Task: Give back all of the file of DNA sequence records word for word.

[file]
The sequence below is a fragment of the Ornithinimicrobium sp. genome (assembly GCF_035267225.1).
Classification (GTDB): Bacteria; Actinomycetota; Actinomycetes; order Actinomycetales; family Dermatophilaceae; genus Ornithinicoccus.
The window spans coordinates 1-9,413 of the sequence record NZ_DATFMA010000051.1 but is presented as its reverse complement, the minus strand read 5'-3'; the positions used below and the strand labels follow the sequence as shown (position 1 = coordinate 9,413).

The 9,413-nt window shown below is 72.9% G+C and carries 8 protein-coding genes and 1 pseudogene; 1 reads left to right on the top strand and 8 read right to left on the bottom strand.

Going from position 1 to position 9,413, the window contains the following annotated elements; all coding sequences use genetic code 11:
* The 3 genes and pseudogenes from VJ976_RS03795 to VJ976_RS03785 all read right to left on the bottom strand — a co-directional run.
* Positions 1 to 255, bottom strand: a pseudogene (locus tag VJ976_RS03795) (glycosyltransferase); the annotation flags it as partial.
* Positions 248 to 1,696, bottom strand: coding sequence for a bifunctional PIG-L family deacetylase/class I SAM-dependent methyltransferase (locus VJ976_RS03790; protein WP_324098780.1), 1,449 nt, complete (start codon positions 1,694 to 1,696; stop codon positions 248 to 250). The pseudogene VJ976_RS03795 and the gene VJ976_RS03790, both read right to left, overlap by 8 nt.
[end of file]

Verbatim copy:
The sequence below is a fragment of the Ornithinimicrobium sp. genome (assembly GCF_035267225.1).
Classification (GTDB): Bacteria; Actinomycetota; Actinomycetes; order Actinomycetales; family Dermatophilaceae; genus Ornithinicoccus.
The window spans coordinates 1-9,413 of the sequence record NZ_DATFMA010000051.1 but is presented as its reverse complement, the minus strand read 5'-3'; the positions used below and the strand labels follow the sequence as shown (position 1 = coordinate 9,413).

The 9,413-nt window shown below is 72.9% G+C and carries 8 protein-coding genes and 1 pseudogene; 1 reads left to right on the top strand and 8 read right to left on the bottom strand.

Going from position 1 to position 9,413, the window contains the following annotated elements; all coding sequences use genetic code 11:
* The 3 genes and pseudogenes from VJ976_RS03795 to VJ976_RS03785 all read right to left on the bottom strand — a co-directional run.
* Positions 1 to 255, bottom strand: a pseudogene (locus tag VJ976_RS03795) (glycosyltransferase); the annotation flags it as partial.
* Positions 248 to 1,696, bottom strand: coding sequence for a bifunctional PIG-L family deacetylase/class I SAM-dependent methyltransferase (locus VJ976_RS03790; protein WP_324098780.1), 1,449 nt, complete (start codon positions 1,694 to 1,696; stop codon positions 248 to 250). The pseudogene VJ976_RS03795 and the gene VJ976_RS03790, both read right to left, overlap by 8 nt.